(From now until Halloween, the Canadian Cinephile will be taken over by pure, unadulterated FEAR. No, I’m not commencing an Adam Sandler marathon. I will be reviewing some of the most spine-chilling, bloodcurdling horror movies, with this year’s trip covering those freaky films released prior to 1970. There will be a special focus on Universal’s classic monster pictures, so bring your hot cocoa. It’s going to be a dark and scary ride. Sort of.)
William Castle’s House on Haunted Hill is a classic of the haunted house genre and a true horror masterwork. This 1959 motion picture was written by Robb White and was initially released in theatres with “Emergo,” a promotional gimmick that had a plastic skeleton drift over the audience at suitable moments.
With or without the floating plastic skeleton, House on Haunted Hill is essential stuff. It weaves a tale that is part psychological thriller and part ghost story, inspiring Alfred Hitchcock to take a swing on Psycho in 1960. Along with Carl E. Guthrie’s cinematography and some eerie set design, Castle’s film manages to evoke a memorable degree of startling atmosphere.
Vincent Price stars as “eccentric millionaire” Frederick Loren. He’s invited five presumed strangers to a haunted house party and promises to pay them $10,000 each if they stay the entire night. The doors will lock at midnight. Loren is presumably throwing the party for his fourth wife Annabelle (Carol Ohmart), but it soon becomes clear that his marriage is less than idyllic.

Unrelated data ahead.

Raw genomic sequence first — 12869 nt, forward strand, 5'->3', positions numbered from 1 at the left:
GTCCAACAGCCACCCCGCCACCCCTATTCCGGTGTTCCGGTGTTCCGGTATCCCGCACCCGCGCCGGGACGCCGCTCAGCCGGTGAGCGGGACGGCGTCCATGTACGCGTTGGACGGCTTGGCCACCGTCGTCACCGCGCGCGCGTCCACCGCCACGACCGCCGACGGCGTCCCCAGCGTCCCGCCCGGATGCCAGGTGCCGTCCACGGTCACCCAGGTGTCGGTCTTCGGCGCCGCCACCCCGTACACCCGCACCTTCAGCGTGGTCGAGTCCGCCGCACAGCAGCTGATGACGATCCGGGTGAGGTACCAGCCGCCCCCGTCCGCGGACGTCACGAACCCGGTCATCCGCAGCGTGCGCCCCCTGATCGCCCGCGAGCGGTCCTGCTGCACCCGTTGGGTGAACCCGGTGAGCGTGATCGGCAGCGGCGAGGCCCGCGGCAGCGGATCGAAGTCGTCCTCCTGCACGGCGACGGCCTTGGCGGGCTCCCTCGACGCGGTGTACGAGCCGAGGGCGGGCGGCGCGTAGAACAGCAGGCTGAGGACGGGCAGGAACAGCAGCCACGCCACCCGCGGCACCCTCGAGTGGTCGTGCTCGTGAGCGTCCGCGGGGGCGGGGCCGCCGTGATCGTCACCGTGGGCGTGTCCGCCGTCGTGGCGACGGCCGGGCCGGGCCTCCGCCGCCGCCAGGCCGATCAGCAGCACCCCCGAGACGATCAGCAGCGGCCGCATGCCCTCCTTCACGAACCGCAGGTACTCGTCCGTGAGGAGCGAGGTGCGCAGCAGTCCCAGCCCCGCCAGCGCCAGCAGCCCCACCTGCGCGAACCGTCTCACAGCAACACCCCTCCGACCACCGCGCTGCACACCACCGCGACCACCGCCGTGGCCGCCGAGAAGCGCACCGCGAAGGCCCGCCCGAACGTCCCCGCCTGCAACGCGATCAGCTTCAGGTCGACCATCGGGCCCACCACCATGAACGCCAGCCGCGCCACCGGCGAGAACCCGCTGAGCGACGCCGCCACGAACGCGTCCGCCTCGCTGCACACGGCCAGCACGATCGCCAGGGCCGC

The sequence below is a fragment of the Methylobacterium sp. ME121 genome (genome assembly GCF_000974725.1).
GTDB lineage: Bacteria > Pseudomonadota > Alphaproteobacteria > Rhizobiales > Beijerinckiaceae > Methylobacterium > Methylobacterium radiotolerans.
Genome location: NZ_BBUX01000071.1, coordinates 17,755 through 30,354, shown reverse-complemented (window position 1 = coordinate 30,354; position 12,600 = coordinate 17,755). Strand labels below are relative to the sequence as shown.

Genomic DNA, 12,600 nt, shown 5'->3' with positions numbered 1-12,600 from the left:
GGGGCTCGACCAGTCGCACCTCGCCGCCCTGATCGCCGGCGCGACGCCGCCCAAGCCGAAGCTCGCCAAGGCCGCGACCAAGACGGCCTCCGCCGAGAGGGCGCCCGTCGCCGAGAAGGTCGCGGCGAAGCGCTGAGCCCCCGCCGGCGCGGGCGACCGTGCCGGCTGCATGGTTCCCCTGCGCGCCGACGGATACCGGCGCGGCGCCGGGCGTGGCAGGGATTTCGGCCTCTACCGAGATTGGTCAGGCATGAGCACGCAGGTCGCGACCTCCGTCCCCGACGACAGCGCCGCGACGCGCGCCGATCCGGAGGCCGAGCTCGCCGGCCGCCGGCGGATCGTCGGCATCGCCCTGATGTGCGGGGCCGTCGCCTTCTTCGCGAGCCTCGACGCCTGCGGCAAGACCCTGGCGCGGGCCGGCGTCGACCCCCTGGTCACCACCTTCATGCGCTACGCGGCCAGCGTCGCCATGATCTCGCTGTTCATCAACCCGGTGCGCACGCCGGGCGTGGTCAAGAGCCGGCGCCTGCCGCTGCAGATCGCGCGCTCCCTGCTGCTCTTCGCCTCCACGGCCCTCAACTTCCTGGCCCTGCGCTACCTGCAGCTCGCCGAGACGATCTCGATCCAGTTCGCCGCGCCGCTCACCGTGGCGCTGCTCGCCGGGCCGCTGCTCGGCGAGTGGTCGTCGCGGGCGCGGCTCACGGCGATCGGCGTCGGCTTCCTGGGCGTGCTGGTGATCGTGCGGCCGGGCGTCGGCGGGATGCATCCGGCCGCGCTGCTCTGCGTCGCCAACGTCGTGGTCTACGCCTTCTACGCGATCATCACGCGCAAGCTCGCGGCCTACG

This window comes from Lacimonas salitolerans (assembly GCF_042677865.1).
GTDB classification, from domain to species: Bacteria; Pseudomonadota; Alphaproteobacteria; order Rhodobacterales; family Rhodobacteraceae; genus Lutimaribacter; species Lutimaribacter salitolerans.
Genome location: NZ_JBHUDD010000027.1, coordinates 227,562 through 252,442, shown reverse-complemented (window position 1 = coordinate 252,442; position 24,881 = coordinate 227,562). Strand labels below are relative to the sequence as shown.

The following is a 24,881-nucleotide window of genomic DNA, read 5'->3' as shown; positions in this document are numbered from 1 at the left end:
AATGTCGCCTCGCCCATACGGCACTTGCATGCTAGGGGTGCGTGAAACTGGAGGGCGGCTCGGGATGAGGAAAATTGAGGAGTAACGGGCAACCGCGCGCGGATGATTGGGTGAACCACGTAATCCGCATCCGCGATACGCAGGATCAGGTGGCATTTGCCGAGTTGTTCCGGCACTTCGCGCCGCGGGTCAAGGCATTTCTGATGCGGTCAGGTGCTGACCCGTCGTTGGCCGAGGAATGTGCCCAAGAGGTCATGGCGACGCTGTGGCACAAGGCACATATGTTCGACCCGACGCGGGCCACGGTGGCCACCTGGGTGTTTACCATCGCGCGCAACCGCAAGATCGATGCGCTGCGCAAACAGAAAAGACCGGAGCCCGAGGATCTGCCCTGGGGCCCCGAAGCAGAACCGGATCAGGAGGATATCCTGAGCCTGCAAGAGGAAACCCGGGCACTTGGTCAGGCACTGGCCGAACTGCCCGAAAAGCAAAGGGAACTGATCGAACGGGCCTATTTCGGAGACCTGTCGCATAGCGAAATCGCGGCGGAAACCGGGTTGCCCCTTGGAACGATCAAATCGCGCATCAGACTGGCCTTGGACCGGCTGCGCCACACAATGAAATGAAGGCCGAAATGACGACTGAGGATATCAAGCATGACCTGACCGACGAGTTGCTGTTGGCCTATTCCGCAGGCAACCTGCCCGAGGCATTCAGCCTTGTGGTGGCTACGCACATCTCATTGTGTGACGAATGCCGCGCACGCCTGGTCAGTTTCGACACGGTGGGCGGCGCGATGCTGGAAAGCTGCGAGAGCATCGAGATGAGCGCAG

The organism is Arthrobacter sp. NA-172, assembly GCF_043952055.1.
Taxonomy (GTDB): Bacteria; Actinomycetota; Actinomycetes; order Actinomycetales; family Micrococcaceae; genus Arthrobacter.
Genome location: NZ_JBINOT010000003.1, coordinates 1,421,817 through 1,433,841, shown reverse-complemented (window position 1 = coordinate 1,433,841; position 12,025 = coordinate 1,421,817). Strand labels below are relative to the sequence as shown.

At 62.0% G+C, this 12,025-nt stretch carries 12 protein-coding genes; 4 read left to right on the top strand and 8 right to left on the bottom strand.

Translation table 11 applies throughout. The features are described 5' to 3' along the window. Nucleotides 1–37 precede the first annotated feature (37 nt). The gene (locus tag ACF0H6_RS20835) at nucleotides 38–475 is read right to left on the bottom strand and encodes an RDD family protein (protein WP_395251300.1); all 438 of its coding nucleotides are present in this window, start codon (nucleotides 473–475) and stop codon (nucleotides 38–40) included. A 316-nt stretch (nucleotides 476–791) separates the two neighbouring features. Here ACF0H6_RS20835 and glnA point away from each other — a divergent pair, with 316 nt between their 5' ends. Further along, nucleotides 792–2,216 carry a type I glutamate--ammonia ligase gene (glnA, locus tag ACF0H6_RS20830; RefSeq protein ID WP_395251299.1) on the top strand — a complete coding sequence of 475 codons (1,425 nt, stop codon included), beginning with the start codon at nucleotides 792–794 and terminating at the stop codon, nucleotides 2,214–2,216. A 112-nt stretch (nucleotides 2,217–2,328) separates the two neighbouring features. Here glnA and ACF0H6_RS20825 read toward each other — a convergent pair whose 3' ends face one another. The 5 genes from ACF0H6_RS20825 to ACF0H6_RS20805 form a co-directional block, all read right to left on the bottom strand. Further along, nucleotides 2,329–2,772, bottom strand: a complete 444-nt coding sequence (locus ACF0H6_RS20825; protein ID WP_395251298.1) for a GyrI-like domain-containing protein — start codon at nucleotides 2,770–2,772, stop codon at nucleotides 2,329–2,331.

The guests arrive are given guns for protection. Annabelle tells the guests that her hubby is crazy, while Nora (Carolyn Craig) starts to see “ghosts.” She runs to the arms of test pilot Lance (Richard Long), who always seems to be out of the room when the “ghosts” appear. There’s also the psychiatrist Dr. David Trent (Alan Marshal), who tries to come up with logical explanations for “hysteria.”
When one of the characters winds up hung from a rope in an apparent suicide, the suspicion in the house deepens. It doesn’t help that Watson (Elisha Cook, Jr.) is convinced that the house is really haunted because so many people were killed in it in the past. He starts boozing, which causes Loren and the others to dismiss his ramblings as mere drunk talk.
House on Haunted Hill opens with screams and darkness, which immediately sets the tone for what’s to come. There’s always an air of disquiet to the proceedings, but having Cook Jr.’s detached head float toward the camera to deliver a warning is some serious camp magic.
If there’s a glue that holds the whole thing together, it’s Vincent Price. His Loren is an absolute delight of snappy one-liners and sinister mood, plus his interactions with Ohmart’s delicious Annabelle are just hysterical. “She’s so amusing,” he says. And she certainly is, even if she’s just apparently after his coinage and even if he seems to be looking for a way to get rid of her.
There is, of course, a divine twist toward the end that spins the ghosts and ghouls of House on Haunted Hill into a fresh kind of madness. Far from being a cheap turn of events, it makes great use of Price’s subtle sneering and drives the film into whodunit territory.
Castle, who would dub himself the “King of Showmanship,” is in top form helming the swirling events of House on Haunted Hill and he plays the audience like a symphony conductor. Everything from the cobwebbed set design to the ridiculous skeletons to the severed heads is pressed into service for the ultimate thrills, with Castle keeping an even keel throughout the trim 75-minute runtime.
A horror classic that defies the passage of time, House on Haunted Hill is virtually flawless with its mix of acid baths, skeletons and party favours. Price is his delicious best and Ohmart is nearly his equal as his derisive but obscenely hot wife. And the party guests fill their roles as well, especially Cook, Jr. with gallons of sweat and booze to drown out the spirits and murder. It is one hell of a party.